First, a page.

Wednesday was my radio show and I brought on Chris Jackson from In the Heights. My 15-year-old niece has the biggest crush on him, which is adorable… but so does Nancy, my 51-year-old sister which then makes it creepy. Nancy told me that they life is like Grey Gardens but without the cats. During one long car trip, they changed the lyrics to a school song to be about Chris. Since they're constantly singing it, I made them perform it on my show in front of Chris! Watch the inappropriateness! On Thursday, I high-tailed it up to Provincetown to do three (sold-out!) concerts with Megan Mullally for my Broadway at the Art House series. People think of Megan as a comedy actress only, but I first met her (almost 20 years ago!) when we did Grease on Broadway. She played Marty and I was the sub pianist. Or, as she said during our interview, "Janitorial services." But before she was an actress and singer, she began as a ballet dancer! She was in a ballet company in Oklahoma City (as a soloist) and spent the summers studying at the School of American Ballet. This was during the time when ballet stars were celebrities. She remembers being in the ladies locker room and seeing Gelsey Kirkland constantly running in with smeared make-up and "crying about something Barishnikov did." There're no videos of Megan dancing, but in this clip you can see her amazing line in the first shots.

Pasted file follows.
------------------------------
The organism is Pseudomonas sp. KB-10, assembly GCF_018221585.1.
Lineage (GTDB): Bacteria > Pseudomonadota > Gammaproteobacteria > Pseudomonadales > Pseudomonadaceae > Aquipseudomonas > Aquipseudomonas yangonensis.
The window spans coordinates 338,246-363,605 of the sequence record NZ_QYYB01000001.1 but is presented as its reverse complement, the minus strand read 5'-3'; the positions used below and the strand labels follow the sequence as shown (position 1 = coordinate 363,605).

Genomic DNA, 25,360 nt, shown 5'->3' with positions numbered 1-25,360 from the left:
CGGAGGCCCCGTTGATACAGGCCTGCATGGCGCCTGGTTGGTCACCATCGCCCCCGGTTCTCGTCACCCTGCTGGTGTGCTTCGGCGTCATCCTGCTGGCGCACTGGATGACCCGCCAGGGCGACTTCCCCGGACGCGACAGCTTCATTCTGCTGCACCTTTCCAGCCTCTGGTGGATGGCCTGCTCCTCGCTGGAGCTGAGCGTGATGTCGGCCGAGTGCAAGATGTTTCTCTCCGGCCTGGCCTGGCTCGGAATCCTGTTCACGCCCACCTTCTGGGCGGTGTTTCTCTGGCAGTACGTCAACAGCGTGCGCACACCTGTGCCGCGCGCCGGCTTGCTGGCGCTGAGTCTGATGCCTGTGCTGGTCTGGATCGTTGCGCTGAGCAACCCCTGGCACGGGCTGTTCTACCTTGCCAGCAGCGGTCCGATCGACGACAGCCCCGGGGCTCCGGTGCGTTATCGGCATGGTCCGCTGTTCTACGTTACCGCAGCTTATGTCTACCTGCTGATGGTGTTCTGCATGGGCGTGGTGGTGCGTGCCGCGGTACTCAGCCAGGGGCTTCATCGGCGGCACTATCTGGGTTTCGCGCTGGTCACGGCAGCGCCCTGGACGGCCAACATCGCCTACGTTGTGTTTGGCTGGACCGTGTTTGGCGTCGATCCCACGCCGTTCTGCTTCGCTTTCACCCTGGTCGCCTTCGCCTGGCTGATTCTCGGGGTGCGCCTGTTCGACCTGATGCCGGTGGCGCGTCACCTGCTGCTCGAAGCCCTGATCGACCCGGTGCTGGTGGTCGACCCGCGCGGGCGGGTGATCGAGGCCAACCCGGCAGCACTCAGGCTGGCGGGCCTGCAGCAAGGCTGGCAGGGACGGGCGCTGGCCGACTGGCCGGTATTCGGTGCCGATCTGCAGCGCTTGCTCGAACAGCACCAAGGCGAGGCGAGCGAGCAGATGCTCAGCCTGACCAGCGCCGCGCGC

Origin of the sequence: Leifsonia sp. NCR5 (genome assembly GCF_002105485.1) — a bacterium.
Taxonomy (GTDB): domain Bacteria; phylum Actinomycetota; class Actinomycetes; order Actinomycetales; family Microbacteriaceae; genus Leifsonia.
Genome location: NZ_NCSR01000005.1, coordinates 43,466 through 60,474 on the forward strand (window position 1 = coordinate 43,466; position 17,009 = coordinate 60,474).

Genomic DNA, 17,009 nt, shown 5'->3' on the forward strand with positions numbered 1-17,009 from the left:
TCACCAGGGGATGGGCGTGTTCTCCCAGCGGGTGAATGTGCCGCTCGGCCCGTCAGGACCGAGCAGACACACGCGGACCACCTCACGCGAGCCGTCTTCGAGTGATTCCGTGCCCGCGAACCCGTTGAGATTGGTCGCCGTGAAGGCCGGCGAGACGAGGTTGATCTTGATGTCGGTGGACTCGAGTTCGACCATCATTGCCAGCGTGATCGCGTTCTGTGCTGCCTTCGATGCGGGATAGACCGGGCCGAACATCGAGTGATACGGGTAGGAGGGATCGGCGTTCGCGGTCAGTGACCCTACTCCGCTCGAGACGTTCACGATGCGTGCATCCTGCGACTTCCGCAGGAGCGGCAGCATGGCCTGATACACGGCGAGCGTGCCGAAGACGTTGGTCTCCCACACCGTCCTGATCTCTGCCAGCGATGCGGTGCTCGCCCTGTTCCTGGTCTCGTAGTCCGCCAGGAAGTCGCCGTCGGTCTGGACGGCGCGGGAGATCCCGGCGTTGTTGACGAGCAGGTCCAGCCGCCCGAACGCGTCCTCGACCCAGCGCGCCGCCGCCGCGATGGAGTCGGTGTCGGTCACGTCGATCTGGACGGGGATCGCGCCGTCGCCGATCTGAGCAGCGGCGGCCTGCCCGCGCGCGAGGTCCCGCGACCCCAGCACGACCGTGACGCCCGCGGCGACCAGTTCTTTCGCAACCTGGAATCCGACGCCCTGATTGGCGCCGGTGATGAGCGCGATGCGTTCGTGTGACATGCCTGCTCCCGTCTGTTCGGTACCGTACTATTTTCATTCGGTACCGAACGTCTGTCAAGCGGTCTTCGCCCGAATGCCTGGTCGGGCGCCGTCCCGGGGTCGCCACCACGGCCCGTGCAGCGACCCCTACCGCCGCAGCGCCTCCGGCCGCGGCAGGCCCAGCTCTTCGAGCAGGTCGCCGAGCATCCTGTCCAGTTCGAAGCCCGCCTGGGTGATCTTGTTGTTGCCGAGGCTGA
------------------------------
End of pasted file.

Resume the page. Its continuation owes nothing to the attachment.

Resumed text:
Megan's music teacher in high school discovered she had a good voice and asked her to perform for the students. She did "Don't Rain On My Parade," "People" and "Razzle Dazzle." Unfortunately, the only time everyone was assembled was for morning mass (it was an Episcopal school) so, as she said, she was "doing fan kicks inside a chapel and basically giving the principal a lap dance."
All she wanted to do was go to NYC after high school, but her mom asked her to apply to one college. If she got in, she had to go. But if not, she could go to New York. Megan remembers sitting on the floor of her bedroom and putting no effort into writing a moronic college essay for Northwestern. She was then outraged to find out that she got accepted! After college she lived in Chicago and did a lot of theatre and grew her hair all the way down to her waist. She said there were many days on the Chicago T where she'd have to turn to the person next to her and say, "Excuse me, sir… you're sitting on my hair." She wanted to move to NYC but her boyfriend asked if they could try California for a month. She wound up getting a great agent right away and stayed. Her first big film audition was for the lead in "Risky Business." "Spoiler alert," she said, "I didn't get it." But then she auditioned for her first pilot and was cast on "The Ellen Burstyn Show" (1986-87). Her mom was played by Ellen Burstyn and her grandma by….Elaine Stritch! They wound up becoming friends and staying in touch since then.
When Megan was in Young Frankenstein she got two tickets for opening night; she gave one to her husband and one to Elaine. Megan said that she was bowing onstage for an extended curtain call and when the curtain finally came down, Stritch was standing there. Megan was giddy from the thrill of opening night and standing in full costume. Stritch hugged her and said in her signature voice, "Megan you were wonderful." One second pause. "The show is horrendous." Happy opening?